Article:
Syrian opposition fighters backed by Turkey walk in front of Turkish troops near the Syria border at Hassa, Hatay province on Jan. 22, 2018.
Syrian opposition fighters backed by Turkey walk in front of Turkish troops near the Syria border at Hassa, Hatay province on Jan. 22, 2018.

LONDON - For the thousands of Syrian rebels fighting alongside Turkish forces in northern Syria this week in a military offensive Ankara has called Operation Olive Branch, each village retaken from Kurdish militiamen is payback for what they see as the Kurds' betrayal of the rebellion against Syrian President Bashar al-Assad.

Ankara says the goal of its intervention, launched Saturday, is to create a safe zone 30 kilometers wide to protect its borders from Syrian Kurdish separatists, whom Turkey dubs "terrorists" and says they're tied to its outlawed Kurdistan Workers Party, or PKK, which has been waging an insurgency in the southeast for decades.

FILE - Kurdish fighters from the People's Protecti
FILE - Kurdish fighters from the People's Protection Units (YPG) chat with members of U.S. forces in the town of Darbasiya next to the Turkish border, Syria, April 29, 2017.

The broader Turkish aims, say analysts, is to try to drive a wedge between the United States and People's Protection Units, the Syrian Kurdish militia known as the YPG, a key ally of Washington in the battle against Islamic State. The Turkish government sees the YPG as an offshoot of the PKK.

But the participation of Syrian rebels in the Turkish offensive has a strongly personal element, one of revenge.

Many of the rebels aligned with Turkey come from rural northern Syria. They see the battle to wrest control of the northern Kurdish enclave of Afrin and outlying Arab villages as vengeance for the coordination they allege took place in February 2016 between the YPG and Russian-backed forces loyal to Syrian President Bashar al-Assad in an offensive to encircle Aleppo.

That offensive saw the YPG grab the opportunity to seize a string of Arab villages and towns in northern Syria to the southeast of Afrin, including traditionally Arab Tell Rifaat.

"The problem is not only that the Kurdish fighters cooperated with the Syrian regime and the Russians during the battle for Aleppo, but that the YPG burned dozens of Arab villages and displaced their inhabitants," Gen. Salim Idris, a former rebel chief of staff, told VOA.

The loss of Tell Rifaat was a calamity for Syrian rebels, depriving them of the chance to establish a defensive line.

Revenge by many factions

Turkey-backed Free Syrian Army, FSA, fighters stan
Turkey-backed Free Syrian Army, FSA, fighters stand on the roof of a building with a poster of Turkey's President Recep Tayyip Erdogan hanging on it in the Syrian town of Azez near the border with Turkey, Jan. 19, 2018.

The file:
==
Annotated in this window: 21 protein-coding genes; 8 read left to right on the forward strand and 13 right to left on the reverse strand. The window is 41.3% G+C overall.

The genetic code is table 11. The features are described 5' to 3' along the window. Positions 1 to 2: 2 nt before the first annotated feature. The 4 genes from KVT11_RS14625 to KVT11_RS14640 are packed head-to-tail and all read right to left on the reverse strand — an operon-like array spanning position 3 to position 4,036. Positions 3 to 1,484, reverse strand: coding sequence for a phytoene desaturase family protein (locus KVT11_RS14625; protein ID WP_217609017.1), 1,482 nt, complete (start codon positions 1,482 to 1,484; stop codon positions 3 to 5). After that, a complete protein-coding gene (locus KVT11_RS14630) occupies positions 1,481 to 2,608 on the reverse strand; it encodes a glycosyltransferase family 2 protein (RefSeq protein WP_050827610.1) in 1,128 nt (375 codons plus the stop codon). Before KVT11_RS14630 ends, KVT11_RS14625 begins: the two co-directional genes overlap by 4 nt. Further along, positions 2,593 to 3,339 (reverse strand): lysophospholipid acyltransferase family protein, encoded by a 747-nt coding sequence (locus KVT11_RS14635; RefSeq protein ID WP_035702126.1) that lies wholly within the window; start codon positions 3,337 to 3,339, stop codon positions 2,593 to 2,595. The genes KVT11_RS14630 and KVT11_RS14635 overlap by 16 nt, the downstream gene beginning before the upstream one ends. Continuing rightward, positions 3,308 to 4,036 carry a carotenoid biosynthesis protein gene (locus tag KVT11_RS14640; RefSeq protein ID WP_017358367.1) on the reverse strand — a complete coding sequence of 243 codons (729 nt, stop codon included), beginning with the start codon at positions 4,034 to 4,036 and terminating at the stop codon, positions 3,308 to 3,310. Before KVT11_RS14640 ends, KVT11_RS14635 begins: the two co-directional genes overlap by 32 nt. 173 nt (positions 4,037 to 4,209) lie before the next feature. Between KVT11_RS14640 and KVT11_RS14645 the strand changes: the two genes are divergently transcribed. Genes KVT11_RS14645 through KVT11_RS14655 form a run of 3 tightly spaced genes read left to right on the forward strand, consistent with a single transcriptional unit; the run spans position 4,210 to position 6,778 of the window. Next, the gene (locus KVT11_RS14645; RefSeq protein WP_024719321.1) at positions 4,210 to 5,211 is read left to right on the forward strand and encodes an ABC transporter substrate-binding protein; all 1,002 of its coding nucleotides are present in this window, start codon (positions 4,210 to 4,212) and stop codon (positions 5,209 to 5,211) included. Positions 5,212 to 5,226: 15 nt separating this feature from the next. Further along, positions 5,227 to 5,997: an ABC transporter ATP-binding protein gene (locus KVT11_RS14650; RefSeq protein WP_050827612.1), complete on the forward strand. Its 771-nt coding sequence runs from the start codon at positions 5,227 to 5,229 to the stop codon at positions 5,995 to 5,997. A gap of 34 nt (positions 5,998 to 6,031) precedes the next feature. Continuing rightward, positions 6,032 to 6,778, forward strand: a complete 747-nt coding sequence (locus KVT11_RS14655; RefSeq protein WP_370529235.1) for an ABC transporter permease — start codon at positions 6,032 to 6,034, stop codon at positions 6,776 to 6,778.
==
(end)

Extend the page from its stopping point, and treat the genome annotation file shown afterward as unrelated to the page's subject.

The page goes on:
And it was seen by Turkey-based Free Syrian Army (FSA) insurgents battling Assad as a stab in the back by the YPG, one they vowed they would get even for.

Now, they say, their time has come.

"The goal of the Free Syrian Army is to regain 16 Arab towns and villages occupied by the YPG" in 2016, said Major Yasser Abdul Rahim, the commander of Failaq al Sham, a rebel militia.

The Turkish offensive has the support, too, of the Syrian rebels' main political organization, the Syrian Coalition, which says it is backing Ankara's intervention. The coalition is urging YPG militiamen to "pull out of the towns and villages they occupied and from which they displaced their residents."

Turkey's operation highlights the tangled mess that northern Syria has become with its dizzying array of sectarian and ideological groups, all claiming right is on their side, eager to extract revenge for the bloodletting.

There seems no end in sight to the war in Syria: micro-conflicts proliferate, aggravated partly by outside powers, with friend becoming foe, and foe turning into a temporary ally in an instant.

Russian approval

International reaction to Turkey's intervention illustrates the complexity of interests involved.

Russia appears tacitly to have blessed Ankara's move. In the days leading up to Operation Olive Branch, it moved Russian military advisers out of Afrin. On Monday, Turkish President President Recep Tayyip Erdogan said, "We have discussed it with the Russians and we have an agreement with them."

Fighters from the self-defense forces of the Kurdi
Fighters from the self-defence forces of the Kurdish-led north hold their weapons during a rally in Hasaka, northeastern Syria, Jan. 23, 2018.

The Kurds accuse Damascus, which has formally denounced the Turkish intervention, and Moscow, of having struck a bargain with Erdogan, in which the Turkish leader will ignore an Assad offensive on nearby Idlib, the last remaining Syrian province in rebel hands, while they will give Turkey free rein in Afrin to punish the Kurds.


Meanwhile, Turkey's NATO allies appear divided over whether to rebuke Ankara for the offensive.

U.S. Defense Secretary James Mattis warns Turkey's offensive against the U.S.-allied YPG distracts from efforts to ensure the final defeat of IS and cautioned that jihadists would exploit it.

In a statement Monday, British Prime Minister Theresa May's office said, "We are closely following developments in Afrin in northwestern Syria. We recognize that Turkey has a legitimate interest in the security of its borders."

The Turkish intervention comes just weeks after Washington said it planned to shape, train and arm a mainly Kurdish manned border force to help stabilize northern Syria — a move Turkey has denounced, saying it feared such a force could be used to help the Kurds form an autonomous region in a swathe of land along its border.

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